On October 22, the Masters of Ceremonies were told by the Master of the Pontifical Household (Ascanius Parisanus, the Bishop of Rimini) that the new Pope had not yet decided on the date of his coronation. Eventually they heard a rumor that the Pope would be crowned on November 3, and that he intended to participate in the religious ceremonies of All Saints' Day (November 1) and All Souls' Day (November 2). This caused a strong reaction among the ceremoniere, who pointed out to the Pope that it was contrary to custom for the Pope to carry out pontifical acts before his Coronation. It might bring into question whether the Cornonation was a necessary act, or merely an expensive ceremony. The Pope consulted Cardinal Piccolomini, whose judgment was that the Pope could participate in ceremonies before his Coronation. Cardinal Cibo thought otherwise (He was, of course, protecting his own interests as Cardinal Protodeacon, the person who crowned the Pope). Cardinal Ferrario supported the Pope, while Cardinal Cesi thought that he should not participate. The Pope finally decided not to participate. He was crowned Pope Paul III on November 3, 1534 in the Vatican Basilica by Cardinal Innocenzo Cibò, the Protodeacon.
He took formal possession of the Lateran Basilica on April 11, 1535 (Diary of Biagio Martinelli da Cesena, in Gattico I, 386-389).
Joannes Franciscus Firmanus, Diarium, in Joannes Baptista Gattico, Acta Selecta Caeremonialia Sanctae Romanae Ecclesiae ex variis mss. codicibus et diariis saeculi xv. xvi. xvii. Tomus I (Romae 1753), pages 330-331.
Blasius de Martinelli da Cesena, Diarium, in Joannes Baptista Gattico, Acta Selecta Caeremonialia Sanctae Romanae Ecclesiae ex variis mss. codicibus et diariis saeculi xv. xvi. xvii. Tomus I (Romae 1753), pages 325-329
Onuphrio Panvinio, Epitome Pontificum Romanorum a S. Petro usque ad Paulum IIII. Gestorum (videlicet) electionisque singulorum & Conclavium compendiaria narratio (Venice: Jacob Strada 1557). Gregorio Leti, Il cardinalismo di Santa Chiesa Parte Terza (1668), 162-165. Lorenzo Cardella, Memorie storiche de' cardinali della Santa Romana Chiesa Tomo Terzo (Roma 1793) 265 ff (Farnese); Tomo Quarto (Roma: Pagliarini 1793) 83-84 (Spinola). D. Orano, "Il diario di Marcello Alberini," Archivio della R. Società romana di storia patria 18 (1895) 51-98; 319-416, especially 382-388.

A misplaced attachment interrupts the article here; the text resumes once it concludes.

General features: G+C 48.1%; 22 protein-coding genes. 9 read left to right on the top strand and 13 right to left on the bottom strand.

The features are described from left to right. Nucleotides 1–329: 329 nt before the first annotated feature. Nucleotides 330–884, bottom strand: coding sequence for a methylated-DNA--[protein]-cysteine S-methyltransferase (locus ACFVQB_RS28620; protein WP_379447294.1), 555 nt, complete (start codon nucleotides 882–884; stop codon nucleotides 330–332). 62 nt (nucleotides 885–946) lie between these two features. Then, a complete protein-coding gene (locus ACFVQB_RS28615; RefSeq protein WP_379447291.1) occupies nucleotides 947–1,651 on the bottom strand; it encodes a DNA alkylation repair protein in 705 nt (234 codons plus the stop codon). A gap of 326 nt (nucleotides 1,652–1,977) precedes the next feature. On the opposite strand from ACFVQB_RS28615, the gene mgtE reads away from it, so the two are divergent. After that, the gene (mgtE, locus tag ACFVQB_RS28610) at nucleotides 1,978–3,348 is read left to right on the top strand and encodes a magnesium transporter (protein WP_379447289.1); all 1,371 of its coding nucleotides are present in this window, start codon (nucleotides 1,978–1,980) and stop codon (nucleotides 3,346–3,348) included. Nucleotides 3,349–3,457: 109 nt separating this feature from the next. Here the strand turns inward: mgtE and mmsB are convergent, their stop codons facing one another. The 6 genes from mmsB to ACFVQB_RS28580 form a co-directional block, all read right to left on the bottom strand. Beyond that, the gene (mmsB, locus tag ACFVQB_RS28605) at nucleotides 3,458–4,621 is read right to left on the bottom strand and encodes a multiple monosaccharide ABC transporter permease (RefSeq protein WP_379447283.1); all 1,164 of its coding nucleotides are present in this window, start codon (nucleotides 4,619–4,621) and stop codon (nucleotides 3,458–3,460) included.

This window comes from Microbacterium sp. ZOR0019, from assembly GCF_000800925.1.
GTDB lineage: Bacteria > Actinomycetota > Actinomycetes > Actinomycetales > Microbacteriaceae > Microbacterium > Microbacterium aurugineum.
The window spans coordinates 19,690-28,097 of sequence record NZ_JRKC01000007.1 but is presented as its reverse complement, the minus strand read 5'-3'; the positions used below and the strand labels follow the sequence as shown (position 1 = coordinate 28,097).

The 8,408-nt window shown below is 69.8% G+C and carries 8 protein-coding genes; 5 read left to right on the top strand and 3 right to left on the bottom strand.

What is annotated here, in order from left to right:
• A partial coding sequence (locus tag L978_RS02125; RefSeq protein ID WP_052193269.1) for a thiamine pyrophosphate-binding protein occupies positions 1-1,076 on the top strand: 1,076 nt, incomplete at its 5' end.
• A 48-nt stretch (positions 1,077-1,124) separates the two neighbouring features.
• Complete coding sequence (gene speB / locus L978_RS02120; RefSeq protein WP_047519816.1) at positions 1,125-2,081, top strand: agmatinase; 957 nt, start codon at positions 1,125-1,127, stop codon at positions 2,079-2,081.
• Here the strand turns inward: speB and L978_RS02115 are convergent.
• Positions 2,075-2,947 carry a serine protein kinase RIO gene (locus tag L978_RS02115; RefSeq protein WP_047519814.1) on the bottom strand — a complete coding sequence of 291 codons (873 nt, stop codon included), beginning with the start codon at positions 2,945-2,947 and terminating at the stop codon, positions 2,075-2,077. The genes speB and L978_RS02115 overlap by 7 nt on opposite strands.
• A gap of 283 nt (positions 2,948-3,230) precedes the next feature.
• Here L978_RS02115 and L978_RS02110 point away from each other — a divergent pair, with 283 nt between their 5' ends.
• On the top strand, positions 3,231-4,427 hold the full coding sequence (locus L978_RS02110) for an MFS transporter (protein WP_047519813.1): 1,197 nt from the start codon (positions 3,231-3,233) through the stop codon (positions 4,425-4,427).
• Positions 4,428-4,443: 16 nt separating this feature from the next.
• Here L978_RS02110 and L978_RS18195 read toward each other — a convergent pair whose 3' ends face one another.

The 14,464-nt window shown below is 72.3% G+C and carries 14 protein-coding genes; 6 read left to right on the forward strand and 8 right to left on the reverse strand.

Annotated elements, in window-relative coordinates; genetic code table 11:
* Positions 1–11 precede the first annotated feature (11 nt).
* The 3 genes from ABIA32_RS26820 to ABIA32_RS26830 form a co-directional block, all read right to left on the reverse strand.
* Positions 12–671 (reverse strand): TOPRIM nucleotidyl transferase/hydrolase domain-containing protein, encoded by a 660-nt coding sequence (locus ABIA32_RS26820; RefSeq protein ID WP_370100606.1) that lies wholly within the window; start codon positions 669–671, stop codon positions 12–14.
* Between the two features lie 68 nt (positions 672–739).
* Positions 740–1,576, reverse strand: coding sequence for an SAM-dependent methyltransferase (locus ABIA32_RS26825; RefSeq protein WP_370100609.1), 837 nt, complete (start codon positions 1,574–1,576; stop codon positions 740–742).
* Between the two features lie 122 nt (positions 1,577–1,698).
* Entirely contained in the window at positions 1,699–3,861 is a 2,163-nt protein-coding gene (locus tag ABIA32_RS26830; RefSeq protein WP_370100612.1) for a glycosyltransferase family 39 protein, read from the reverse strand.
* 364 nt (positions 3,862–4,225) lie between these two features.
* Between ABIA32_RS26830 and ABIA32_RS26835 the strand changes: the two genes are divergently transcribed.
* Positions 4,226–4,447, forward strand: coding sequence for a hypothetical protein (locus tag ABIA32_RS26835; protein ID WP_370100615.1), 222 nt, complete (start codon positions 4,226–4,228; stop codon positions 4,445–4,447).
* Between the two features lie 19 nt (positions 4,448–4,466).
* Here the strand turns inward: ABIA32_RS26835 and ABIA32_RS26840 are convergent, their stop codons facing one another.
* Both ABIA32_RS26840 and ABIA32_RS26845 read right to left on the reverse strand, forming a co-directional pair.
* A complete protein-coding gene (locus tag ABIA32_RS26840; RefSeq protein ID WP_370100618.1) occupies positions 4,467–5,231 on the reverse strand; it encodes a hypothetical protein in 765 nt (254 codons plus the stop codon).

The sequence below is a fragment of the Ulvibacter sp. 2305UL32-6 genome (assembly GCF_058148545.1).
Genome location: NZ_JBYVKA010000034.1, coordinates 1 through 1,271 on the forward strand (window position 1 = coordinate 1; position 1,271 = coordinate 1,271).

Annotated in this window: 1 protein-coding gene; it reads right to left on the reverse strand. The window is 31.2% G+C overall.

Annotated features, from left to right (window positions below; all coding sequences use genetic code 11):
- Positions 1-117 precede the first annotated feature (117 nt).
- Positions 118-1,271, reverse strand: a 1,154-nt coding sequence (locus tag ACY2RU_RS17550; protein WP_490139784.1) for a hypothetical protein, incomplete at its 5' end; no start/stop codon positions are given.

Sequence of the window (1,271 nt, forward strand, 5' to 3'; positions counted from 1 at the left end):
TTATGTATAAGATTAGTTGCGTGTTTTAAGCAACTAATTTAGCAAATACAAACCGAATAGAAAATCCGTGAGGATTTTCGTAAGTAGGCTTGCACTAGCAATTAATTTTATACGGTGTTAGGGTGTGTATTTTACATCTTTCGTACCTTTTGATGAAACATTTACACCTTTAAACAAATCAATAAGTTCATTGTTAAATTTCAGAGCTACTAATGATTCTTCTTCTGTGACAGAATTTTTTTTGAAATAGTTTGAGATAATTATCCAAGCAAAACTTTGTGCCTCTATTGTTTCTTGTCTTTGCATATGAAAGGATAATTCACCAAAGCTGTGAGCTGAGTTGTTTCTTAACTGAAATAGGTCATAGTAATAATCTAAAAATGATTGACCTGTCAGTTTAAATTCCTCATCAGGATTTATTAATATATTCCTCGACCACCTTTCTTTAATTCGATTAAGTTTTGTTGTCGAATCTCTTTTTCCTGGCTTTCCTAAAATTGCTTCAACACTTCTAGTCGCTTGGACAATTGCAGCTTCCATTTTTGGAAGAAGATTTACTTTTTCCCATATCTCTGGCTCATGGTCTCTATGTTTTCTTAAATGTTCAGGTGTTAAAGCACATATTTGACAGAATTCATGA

Giuseppe Molini, Documenti di storia italiana Vol. II (Firenze 1837).
Francesco Cancellieri, Storia de' solenni Possessioni de' Sommi Pontefici, detti anticamente Processi o Processioni dopo la loro Coronazione dalla Basilica Vaticana alla Lateranense (Roma: Luigi Lazzarini 1802). Gaetano Novaes, Elementi della storia de' Sommi Pontefici Volume VI (Roma 1822) 258-259; Vol VII 3-7. F. Petruccelli della Gattina, Histoire diplomatique des conclaves Volume II (Paris: 1864). Ferdinand Gregorovius, The History of Rome in the Middle Ages (translated from the fourth German edition by A. Hamilton) Volume 8 part 2 [Book XIV, Chapter 5] (London 1902) 695-702. F. A. Artaud de Montor Histoire des souverains Pontifes Romains Volume IV (Paris 1851) 91-92. Georges Jauret, Les coulisses des conclaves. Détails intimes et indiscrétions (Paris: Garnier 1878), 66-74. Carlo Capasso, La politica di Papa Paolo III e l' Italia Volume I (Camerino: Savini 1901), 1-12.
On Cardinal Cibo: Luigi Staffetti, Il cardinale Innocenzo Cybo (Firenze: Le Monnier 1894).
G. Moroni, Dizionario di erudizione storico-ecclesiastica Volume 51 (Venezia 1851) 124-125.